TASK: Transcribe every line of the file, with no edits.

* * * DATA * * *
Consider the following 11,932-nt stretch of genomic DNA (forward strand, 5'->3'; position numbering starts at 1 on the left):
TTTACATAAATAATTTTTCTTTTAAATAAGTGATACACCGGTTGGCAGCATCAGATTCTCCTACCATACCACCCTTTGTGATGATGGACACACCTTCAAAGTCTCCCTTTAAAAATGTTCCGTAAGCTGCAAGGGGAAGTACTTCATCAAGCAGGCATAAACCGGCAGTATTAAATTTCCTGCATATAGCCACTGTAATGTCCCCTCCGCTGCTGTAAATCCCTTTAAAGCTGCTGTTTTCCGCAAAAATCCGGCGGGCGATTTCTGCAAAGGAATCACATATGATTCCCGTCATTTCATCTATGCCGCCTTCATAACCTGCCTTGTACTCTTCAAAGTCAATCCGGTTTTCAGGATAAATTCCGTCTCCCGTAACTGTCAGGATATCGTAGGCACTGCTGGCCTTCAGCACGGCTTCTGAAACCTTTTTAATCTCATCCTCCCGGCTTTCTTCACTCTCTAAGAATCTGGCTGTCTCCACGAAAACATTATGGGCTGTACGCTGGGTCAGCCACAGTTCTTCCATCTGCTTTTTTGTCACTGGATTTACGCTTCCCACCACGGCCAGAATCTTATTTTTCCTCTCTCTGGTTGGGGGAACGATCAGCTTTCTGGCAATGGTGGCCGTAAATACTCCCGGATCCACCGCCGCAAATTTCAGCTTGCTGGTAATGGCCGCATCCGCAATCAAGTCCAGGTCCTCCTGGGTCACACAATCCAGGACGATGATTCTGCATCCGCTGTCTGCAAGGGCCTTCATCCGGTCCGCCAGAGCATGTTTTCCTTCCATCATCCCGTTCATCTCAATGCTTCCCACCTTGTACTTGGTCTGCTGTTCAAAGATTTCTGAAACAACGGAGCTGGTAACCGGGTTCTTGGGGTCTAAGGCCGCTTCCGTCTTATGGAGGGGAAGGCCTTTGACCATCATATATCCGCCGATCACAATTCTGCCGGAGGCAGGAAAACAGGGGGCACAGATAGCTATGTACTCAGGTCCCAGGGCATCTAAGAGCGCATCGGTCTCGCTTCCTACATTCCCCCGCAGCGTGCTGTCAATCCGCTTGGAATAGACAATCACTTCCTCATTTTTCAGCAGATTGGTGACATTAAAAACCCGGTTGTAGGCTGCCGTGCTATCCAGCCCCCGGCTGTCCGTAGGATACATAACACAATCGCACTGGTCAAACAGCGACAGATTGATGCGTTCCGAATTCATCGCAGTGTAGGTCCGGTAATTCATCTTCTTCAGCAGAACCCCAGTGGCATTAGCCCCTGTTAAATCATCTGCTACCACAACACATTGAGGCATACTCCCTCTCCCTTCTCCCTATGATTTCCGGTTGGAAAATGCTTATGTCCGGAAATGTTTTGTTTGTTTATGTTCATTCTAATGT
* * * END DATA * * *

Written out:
Consider the following 11,932-nt stretch of genomic DNA (forward strand, 5'->3'; position numbering starts at 1 on the left):
TTTACATAAATAATTTTTCTTTTAAATAAGTGATACACCGGTTGGCAGCATCAGATTCTCCTACCATACCACCCTTTGTGATGATGGACACACCTTCAAAGTCTCCCTTTAAAAATGTTCCGTAAGCTGCAAGGGGAAGTACTTCATCAAGCAGGCATAAACCGGCAGTATTAAATTTCCTGCATATAGCCACTGTAATGTCCCCTCCGCTGCTGTAAATCCCTTTAAAGCTGCTGTTTTCCGCAAAAATCCGGCGGGCGATTTCTGCAAAGGAATCACATATGATTCCCGTCATTTCATCTATGCCGCCTTCATAACCTGCCTTGTACTCTTCAAAGTCAATCCGGTTTTCAGGATAAATTCCGTCTCCCGTAACTGTCAGGATATCGTAGGCACTGCTGGCCTTCAGCACGGCTTCTGAAACCTTTTTAATCTCATCCTCCCGGCTTTCTTCACTCTCTAAGAATCTGGCTGTCTCCACGAAAACATTATGGGCTGTACGCTGGGTCAGCCACAGTTCTTCCATCTGCTTTTTTGTCACTGGATTTACGCTTCCCACCACGGCCAGAATCTTATTTTTCCTCTCTCTGGTTGGGGGAACGATCAGCTTTCTGGCAATGGTGGCCGTAAATACTCCCGGATCCACCGCCGCAAATTTCAGCTTGCTGGTAATGGCCGCATCCGCAATCAAGTCCAGGTCCTCCTGGGTCACACAATCCAGGACGATGATTCTGCATCCGCTGTCTGCAAGGGCCTTCATCCGGTCCGCCAGAGCATGTTTTCCTTCCATCATCCCGTTCATCTCAATGCTTCCCACCTTGTACTTGGTCTGCTGTTCAAAGATTTCTGAAACAACGGAGCTGGTAACCGGGTTCTTGGGGTCTAAGGCCGCTTCCGTCTTATGGAGGGGAAGGCCTTTGACCATCATATATCCGCCGATCACAATTCTGCCGGAGGCAGGAAAACAGGGGGCACAGATAGCTATGTACTCAGGTCCCAGGGCATCTAAGAGCGCATCGGTCTCGCTTCCTACATTCCCCCGCAGCGTGCTGTCAATCCGCTTGGAATAGACAATCACTTCCTCATTTTTCAGCAGATTGGTGACATTAAAAACCCGGTTGTAGGCTGCCGTGCTATCCAGCCCCCGGCTGTCCGTAGGATACATAACACAATCGCACTGGTCAAACAGCGACAGATTGATGCGTTCCGAATTCATCGCAGTGTAGGTCCGGTAATTCATCTTCTTCAGCAGAACCCCAGTGGCATTAGCCCCTGTTAAATCATCTGCTACCACAACACATTGAGGCATACTCCCTCTCCCTTCTCCCTATGATTTCCGGTTGGAAAATGCTTATGTCCGGAAATGTTTTGTTTGTTTATGTTCATTCTAATGT